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anonymous
 3 years ago
Please, help? An Olympic diver springs off a high dive that is 3m above the surface of the water. When she lands in the water she is traveling at a speed of 8.9 m/s at an angle of 75.0° with respect to the horizontal. What was her take off speed and direction?
anonymous
 3 years ago
Please, help? An Olympic diver springs off a high dive that is 3m above the surface of the water. When she lands in the water she is traveling at a speed of 8.9 m/s at an angle of 75.0° with respect to the horizontal. What was her take off speed and direction?

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anonymous
 3 years ago
Best ResponseYou've already chosen the best response.0dw:1382313081201:dw

anonymous
 3 years ago
Best ResponseYou've already chosen the best response.0First off, what do you know about her velocity in the x direction for the entire trajectory?

anonymous
 3 years ago
Best ResponseYou've already chosen the best response.0yup yup. So now all you need to find is her y velocity at 3m above the water, and you can figure out the direction and magnitude of initial takeoff , yah? How might one find that?

anonymous
 3 years ago
Best ResponseYou've already chosen the best response.0You have kinematics or energistics as your two options. Pick your poison.

anonymous
 3 years ago
Best ResponseYou've already chosen the best response.0Kinematics is what we're learning

anonymous
 3 years ago
Best ResponseYou've already chosen the best response.0that's probably the better option then :) What do you know about the diver's y velocity at the top of the trajectory?

anonymous
 3 years ago
Best ResponseYou've already chosen the best response.0That's right at the bottom, when she hits the water. What about right here?dw:1382313886798:dw

anonymous
 3 years ago
Best ResponseYou've already chosen the best response.0Did it all fall into place and the big picture come into focus? Or do wanna keep working it together?

anonymous
 3 years ago
Best ResponseYou've already chosen the best response.0none worries. Can you come up with an equation of motion that'll give you this height?dw:1382314187399:dw One that only uses velocity, distance, and acceleration?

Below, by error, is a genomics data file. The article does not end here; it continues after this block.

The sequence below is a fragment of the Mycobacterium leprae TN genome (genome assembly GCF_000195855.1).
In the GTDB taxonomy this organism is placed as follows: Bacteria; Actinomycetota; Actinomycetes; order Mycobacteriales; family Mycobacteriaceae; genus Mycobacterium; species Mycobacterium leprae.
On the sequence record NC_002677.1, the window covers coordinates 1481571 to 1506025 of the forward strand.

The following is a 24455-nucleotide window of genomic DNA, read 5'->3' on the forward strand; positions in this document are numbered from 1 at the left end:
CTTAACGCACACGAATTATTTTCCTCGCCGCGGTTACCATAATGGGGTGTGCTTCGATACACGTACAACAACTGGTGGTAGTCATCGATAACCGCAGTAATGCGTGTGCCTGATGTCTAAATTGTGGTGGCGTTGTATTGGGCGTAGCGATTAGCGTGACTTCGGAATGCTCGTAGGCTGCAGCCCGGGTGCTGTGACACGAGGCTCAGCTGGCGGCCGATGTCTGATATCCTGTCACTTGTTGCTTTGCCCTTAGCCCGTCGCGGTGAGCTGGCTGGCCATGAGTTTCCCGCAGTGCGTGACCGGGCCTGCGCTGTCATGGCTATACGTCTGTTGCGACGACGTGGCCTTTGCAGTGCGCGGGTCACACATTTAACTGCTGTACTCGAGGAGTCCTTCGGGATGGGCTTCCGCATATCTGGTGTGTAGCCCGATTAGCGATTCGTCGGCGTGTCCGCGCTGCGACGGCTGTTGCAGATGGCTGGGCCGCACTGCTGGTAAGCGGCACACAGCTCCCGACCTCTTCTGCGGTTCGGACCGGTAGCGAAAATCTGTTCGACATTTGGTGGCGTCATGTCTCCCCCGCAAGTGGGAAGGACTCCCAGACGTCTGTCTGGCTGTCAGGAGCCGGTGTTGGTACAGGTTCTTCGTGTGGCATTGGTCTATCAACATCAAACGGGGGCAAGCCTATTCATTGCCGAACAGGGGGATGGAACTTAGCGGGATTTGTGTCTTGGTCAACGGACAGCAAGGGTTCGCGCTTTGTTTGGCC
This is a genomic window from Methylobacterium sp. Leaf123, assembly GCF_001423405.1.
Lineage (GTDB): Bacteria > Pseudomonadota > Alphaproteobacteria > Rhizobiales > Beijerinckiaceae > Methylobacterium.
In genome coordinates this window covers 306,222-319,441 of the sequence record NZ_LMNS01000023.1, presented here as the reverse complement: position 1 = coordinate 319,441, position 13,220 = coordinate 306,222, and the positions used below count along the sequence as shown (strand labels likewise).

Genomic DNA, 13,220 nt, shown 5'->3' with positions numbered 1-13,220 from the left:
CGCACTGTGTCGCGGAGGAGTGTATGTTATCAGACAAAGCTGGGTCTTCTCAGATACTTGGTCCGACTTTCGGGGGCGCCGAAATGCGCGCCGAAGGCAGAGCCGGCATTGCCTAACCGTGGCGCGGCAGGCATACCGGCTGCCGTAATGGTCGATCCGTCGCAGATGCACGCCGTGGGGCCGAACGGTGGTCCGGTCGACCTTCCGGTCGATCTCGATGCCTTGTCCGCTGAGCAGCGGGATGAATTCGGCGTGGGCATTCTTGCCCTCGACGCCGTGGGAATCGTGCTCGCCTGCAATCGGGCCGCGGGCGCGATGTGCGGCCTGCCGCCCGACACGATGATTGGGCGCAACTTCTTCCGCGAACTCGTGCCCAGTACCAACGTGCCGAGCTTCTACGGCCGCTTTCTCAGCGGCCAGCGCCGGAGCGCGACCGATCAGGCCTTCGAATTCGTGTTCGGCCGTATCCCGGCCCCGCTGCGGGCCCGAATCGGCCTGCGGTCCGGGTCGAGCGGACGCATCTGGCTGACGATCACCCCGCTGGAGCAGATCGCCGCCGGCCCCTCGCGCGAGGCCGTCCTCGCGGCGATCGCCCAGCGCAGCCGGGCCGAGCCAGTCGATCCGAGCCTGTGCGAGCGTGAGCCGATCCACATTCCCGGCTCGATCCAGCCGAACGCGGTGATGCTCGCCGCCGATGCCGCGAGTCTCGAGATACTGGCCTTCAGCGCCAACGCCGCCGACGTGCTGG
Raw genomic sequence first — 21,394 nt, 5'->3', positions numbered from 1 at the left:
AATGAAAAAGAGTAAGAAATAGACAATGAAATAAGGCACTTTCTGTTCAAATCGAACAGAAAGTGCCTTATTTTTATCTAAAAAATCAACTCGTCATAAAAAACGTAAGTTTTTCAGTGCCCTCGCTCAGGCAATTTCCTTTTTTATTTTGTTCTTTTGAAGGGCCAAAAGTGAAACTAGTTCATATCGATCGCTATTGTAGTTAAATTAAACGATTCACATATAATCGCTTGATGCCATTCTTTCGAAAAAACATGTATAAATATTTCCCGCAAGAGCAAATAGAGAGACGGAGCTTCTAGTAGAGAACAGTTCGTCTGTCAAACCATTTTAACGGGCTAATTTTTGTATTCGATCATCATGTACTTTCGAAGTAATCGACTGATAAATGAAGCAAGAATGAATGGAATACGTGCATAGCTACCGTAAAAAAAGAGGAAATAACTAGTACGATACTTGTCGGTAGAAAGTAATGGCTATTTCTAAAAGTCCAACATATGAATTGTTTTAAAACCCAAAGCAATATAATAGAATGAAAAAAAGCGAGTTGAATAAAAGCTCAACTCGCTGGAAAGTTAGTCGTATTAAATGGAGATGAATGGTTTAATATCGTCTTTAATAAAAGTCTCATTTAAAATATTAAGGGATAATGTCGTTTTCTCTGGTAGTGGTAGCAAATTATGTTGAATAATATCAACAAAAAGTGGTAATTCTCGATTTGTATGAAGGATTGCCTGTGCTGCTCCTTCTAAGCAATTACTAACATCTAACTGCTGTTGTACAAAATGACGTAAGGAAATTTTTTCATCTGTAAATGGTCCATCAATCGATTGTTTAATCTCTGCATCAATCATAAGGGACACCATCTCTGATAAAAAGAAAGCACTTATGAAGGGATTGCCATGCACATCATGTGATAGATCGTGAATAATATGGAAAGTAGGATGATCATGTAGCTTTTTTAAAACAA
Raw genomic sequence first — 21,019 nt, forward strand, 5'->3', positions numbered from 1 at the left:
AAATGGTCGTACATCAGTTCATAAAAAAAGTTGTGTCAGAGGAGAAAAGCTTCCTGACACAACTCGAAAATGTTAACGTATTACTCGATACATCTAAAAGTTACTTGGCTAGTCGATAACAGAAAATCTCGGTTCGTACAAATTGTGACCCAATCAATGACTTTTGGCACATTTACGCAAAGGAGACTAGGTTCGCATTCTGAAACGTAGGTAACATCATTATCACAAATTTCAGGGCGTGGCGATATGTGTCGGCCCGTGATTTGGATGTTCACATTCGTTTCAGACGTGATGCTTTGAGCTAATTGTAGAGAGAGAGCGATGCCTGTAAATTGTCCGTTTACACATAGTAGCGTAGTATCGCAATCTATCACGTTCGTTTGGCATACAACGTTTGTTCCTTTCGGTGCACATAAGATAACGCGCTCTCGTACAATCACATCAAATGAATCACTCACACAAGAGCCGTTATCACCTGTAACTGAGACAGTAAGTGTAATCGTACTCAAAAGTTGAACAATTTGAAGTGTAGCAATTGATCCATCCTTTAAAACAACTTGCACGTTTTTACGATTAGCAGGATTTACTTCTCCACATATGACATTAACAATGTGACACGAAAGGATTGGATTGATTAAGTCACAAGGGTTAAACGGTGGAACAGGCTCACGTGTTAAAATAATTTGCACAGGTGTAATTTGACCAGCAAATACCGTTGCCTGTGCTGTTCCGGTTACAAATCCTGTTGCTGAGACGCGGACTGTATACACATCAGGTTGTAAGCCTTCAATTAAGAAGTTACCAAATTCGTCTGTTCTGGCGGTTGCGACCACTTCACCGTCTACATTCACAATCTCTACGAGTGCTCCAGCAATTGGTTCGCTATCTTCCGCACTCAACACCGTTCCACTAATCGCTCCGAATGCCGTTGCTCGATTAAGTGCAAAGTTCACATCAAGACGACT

anonymous
 3 years ago
Best ResponseYou've already chosen the best response.0I'm not sure without t

anonymous
 3 years ago
Best ResponseYou've already chosen the best response.0There's 1 of em is all. It's \[ v^2 = v_o^2 + 2ad\] v = final velocity vo = initial velocity a = acc. d = displacement

anonymous
 3 years ago
Best ResponseYou've already chosen the best response.0Hmmm I haven't even seen that yet!

anonymous
 3 years ago
Best ResponseYou've already chosen the best response.0That's the one I always forget, and always forget how to derive, too :P You get it (I'm neglecting a few terms, sorry) from \[ d = \left( \frac{v_o + v}{2} \right)t \] \[ t = \left( \frac{2}{v_o + v} \right)d \] then plug that into \[v = v_o + at\] It's mighty handy. Anyways... Once you get height H, what can you do?

anonymous
 3 years ago
Best ResponseYou've already chosen the best response.0I could use this equation to find the velocity? But how would I find h?

anonymous
 3 years ago
Best ResponseYou've already chosen the best response.0you know the velocity though! \[v = v_y= 8.9 sin \theta\] at the bottom, and vo = 0 at the top.

anonymous
 3 years ago
Best ResponseYou've already chosen the best response.0So below the diving board (or would it be below the surface of the water) the \(\ \large v_y = 8.9sin\theta \text{ ? }\)

anonymous
 3 years ago
Best ResponseYou've already chosen the best response.0exactly at the surface of the water Vy = 8.9sin75. We're trying to see, starting from rest, how far would the diver have to fall to be going that fast.

anonymous
 3 years ago
Best ResponseYou've already chosen the best response.0Does that make sense? I tend to make things more convoluted than they need to be :/

anonymous
 3 years ago
Best ResponseYou've already chosen the best response.0Yes, I think so. Where would I go from here?

anonymous
 3 years ago
Best ResponseYou've already chosen the best response.0with that, we have the last bit of info. dw:1382315519387:dw When we have H, we us that same equation to find out the magnitude of the velocity height "little h," which is in line with the diving board. Then using that value you can find the unknown initial angle φ (phi) using tanφ = y/x . dw:1382315666658:dw The magnitude of the initial velocity is then \[ \textbf v = \sqrt{x^2+y^2}\] Follow?

anonymous
 3 years ago
Best ResponseYou've already chosen the best response.0The answer takes the form, "Initial velocity was ...m/s at .... degrees above the horizontal."

anonymous
 3 years ago
Best ResponseYou've already chosen the best response.0Okay, just one moment...Im trying to understand this all...!

anonymous
 3 years ago
Best ResponseYou've already chosen the best response.0~~ The first paragraph should say "... find out the velocity ~~ at~~ height 'little h'..."

anonymous
 3 years ago
Best ResponseYou've already chosen the best response.0Okay that part of the velocity being same in direction but opposite in magnitude seems to make sense.... I'm a bit confused as to how to find x and y, though

anonymous
 3 years ago
Best ResponseYou've already chosen the best response.0you have x already. It's stayed the same throughout the trajectory. You get y by using that 4th equation of motion again. \[ v_{y@h}^2 = 2ah\] Then \[\tan \phi = \frac{y}{x} = \frac{v_{y@h}}{8.9\cos7.5}. \]

anonymous
 3 years ago
Best ResponseYou've already chosen the best response.0oh, y and x components of the triangle. Not x and y as in displacement. Sorry :P